1. Choice of a database:
a) Less than 4 users
If less than 4 users are going to connect to Automation Database then MS Access is a good choice but it may crash if more than 4 users try to connect to the database at the same time.
b) 4 or More than 4 users:
SQL Server or Oracle can be used to handle multiple connections at the same time without degradation in the performance.
2. Schema Design:
The following activities comprise schema design:
a) Base Tables:
Tables contain Object Names/Object types/Test Data for each screen in the application. The first row of all the base tables always contains Object Names/Object Types.
b) Logical Views
We can design views by joining different tables according to the need of any particular Test Case.
Scenario 1: Change in Application-Under-Test:
If an object name or an object type is changed by a developer in any of the subsequent releases, then the tester has to open the corresponding base table and make the changes only at one place. The changes made to the base tables will automatically get reflected in all the views using the base table and all the scripts will work in exactly the same way they worked in previous releases.
Scenario 2: Change in the Test Cases or flow
A view corresponds to one particular test case and if the test cases are changed then the tester has to just modify the corresponding view and need not to worry about the scripts. Whatever is changed or modified in the view will get reflected in all the joined base tables. This reduces the effort in case a particular step in a test case is being modified or added.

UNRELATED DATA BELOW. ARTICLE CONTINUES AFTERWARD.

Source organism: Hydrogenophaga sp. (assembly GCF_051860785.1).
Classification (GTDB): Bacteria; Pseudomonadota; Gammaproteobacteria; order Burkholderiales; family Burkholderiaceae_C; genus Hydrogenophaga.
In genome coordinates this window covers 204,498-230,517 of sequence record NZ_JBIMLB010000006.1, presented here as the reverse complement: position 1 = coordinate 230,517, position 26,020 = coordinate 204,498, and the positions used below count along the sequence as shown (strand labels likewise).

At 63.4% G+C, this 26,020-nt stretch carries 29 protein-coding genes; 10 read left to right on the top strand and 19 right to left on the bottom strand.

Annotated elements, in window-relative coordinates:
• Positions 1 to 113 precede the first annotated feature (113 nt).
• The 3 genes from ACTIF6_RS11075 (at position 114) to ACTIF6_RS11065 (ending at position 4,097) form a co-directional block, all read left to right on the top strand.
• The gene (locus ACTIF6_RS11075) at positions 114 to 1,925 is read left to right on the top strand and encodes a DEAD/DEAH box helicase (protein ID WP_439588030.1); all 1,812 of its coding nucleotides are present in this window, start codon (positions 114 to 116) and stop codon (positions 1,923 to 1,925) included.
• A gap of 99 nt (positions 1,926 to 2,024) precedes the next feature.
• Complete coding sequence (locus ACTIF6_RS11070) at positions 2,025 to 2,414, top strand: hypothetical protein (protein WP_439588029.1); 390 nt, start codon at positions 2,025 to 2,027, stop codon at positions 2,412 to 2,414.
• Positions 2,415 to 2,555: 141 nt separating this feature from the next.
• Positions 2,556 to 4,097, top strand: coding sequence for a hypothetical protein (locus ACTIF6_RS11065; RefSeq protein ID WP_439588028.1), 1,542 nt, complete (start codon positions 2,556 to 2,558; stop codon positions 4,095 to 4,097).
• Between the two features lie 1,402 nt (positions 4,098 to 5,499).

c) DSN (DATA Source Names):
To connect to database, ‘User DSN’ is needed on the machine where script is going to be executed.
Creation of DSN requires three parameters:
Type of the Database
1. Normalization: Designing the database schema with normalization will eliminate the chances of inconsistency and redundancy to a large extent. We can reduce the effort by using the advantages of a RDBMS and can reduce the number of connections in any script. It uses the concept of “Views”, which is nothing but logical connection of tables. In this approach, common sets of tables (database) are going to be used by all the users instead of creating their individual data pools.
2. Application & Script independent:
We must strive to develop a single framework that should grow and continuously improve with future projects that challenge us. This approach makes the test script completely independent of the application. Script creation becomes a one-time effort and reduces maintenance effort at the time when changes are being made.
Fortunately, this heavy initial investment is mostly a one-shot deal. Once in place, ASIF is arguably the easiest of the existing automation frameworks. It provides a very great potential for a long-term success.
Scenario 1: Let us assume that 1000 test cases have the same precondition to login to the application. If the object name for Login is changed then the users need not to touch 1000 scripts but using ASIF they just need to change the object name in the single base table containing information about Login screen and the same will get reflected in all the 1000 scripts.